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Dating violence in two high school samples discriminating variables

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Dating aggression is a prevalent and costly public health concern.

Using a relational risk framework, this study examined acute and chronic relational risk factors (negative interactions, jealousy, support, and relationship satisfaction) and their effects on physical and psychological dating aggression.

During this developmental period, victimization and perpetration are highly correlated and most often co-occur (O’Leary & Slep, 2003; Whitaker, Haileyesus, Swahn, & Saltzman, 2007; Williams et al., 2008); thus, it is best to examine them together.

Importantly, a relational risk framework of dating aggression is consistent with the idea that risk for dating aggression is not static, and that individuals may be at higher risk at some times than at other times.

Taken together, these findings provide support for the role of relational risk factors for dating aggression.

They also underscore the importance of considering risk dynamically.

It has been shown to be a consistent predictor of dating aggression (O’Keefe, 2005), and is thought to be the most proximal relational risk factor preceding aggression (Riggs & O’Leary, 1989).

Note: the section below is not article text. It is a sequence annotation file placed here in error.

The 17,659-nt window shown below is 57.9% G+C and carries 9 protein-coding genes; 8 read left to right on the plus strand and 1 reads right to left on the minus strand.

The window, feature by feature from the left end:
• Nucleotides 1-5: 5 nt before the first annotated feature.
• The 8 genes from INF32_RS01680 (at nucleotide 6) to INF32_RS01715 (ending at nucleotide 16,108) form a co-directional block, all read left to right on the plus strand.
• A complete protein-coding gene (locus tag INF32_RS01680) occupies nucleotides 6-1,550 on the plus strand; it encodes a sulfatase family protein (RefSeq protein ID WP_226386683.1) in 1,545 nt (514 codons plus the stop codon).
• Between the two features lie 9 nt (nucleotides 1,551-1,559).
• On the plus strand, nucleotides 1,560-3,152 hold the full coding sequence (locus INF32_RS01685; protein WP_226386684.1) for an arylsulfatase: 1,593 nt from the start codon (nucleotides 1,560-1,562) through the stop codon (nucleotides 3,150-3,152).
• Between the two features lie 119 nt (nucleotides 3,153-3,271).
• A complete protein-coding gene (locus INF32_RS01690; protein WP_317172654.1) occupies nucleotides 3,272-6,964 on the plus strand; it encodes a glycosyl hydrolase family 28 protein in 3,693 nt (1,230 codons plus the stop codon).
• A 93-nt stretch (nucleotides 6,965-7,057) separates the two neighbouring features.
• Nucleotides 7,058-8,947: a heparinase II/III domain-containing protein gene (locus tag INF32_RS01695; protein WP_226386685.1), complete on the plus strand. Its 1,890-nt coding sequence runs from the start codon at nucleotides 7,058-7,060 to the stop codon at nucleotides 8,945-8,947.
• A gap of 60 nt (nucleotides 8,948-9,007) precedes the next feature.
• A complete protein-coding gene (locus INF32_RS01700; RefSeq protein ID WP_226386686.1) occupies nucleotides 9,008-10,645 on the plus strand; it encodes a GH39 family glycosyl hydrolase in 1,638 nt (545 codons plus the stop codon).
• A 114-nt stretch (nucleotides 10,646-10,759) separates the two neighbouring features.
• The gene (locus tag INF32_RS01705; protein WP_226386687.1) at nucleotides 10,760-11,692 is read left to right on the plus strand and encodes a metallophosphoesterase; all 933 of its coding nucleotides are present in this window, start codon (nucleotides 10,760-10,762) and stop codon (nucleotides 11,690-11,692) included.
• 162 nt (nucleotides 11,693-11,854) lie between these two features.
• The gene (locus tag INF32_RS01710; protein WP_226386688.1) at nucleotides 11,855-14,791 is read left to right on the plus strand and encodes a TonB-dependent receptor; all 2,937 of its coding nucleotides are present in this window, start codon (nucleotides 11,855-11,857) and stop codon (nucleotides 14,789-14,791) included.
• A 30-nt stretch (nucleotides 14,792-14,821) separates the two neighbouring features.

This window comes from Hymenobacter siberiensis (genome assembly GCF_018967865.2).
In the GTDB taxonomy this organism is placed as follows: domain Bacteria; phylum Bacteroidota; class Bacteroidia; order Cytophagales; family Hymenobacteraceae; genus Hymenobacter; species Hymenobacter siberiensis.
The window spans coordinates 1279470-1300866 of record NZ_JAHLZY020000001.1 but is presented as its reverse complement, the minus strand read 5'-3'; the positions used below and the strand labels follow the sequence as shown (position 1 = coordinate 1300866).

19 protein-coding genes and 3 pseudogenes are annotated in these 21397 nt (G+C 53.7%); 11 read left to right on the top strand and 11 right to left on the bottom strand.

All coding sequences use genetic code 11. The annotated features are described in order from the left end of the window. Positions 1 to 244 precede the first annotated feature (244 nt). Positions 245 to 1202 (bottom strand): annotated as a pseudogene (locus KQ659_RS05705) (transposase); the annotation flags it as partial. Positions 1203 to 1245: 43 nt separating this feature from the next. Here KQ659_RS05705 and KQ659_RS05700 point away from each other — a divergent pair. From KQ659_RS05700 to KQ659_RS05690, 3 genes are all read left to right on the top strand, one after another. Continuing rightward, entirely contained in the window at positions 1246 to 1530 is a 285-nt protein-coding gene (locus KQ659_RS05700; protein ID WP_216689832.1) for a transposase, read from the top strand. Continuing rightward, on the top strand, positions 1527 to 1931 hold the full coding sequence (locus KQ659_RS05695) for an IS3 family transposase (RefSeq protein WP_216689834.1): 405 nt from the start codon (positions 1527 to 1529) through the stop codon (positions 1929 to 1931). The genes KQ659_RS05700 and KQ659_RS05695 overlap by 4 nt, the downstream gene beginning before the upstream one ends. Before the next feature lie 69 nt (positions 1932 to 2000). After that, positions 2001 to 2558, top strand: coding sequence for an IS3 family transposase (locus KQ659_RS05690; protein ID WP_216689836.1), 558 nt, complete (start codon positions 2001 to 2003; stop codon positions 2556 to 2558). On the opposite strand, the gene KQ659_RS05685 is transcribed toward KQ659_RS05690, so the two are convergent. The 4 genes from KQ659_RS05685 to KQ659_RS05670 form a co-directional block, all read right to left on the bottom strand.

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Instead, they proposed an extension to Rigg’s and O’Leary’s theory of dating aggression such that risk factors are organized into three components: background risk factors (e.g., individual psychopathology), immediate situational risk factors (e.g., stress levels), and relational risk factors (e.g., relationship satisfaction).Although much research has been done, the literature has been critiqued for often being atheoretical (Shorey, Cornelius, & Bell, 2008), focusing primarily on individual risk factors, and not sufficiently considering relational risk factors (i.e., the characteristics of the relationship, such as satisfaction) (Reese-Weber & Johnson, 2013).Relational risk factors are theorized to increase risk for aggression by intensifying the frequency and severity of conflict situations (Riggs & O’Leary, 1989).For example, if individuals are very jealous regarding a specific partner’s behaviors, they may be at greater risk at that time. For example, some individuals may typically be more jealous than others, placing them at greater risk over the course of time.Finally, if risk is indeed dynamic, we might expect interactions between chronic and acute risk.Using a relational risk framework, this study examined acute and chronic relational risk factors (negative interactions, jealousy, support, & relationship satisfaction) and their effects on physical and psychological dating aggression.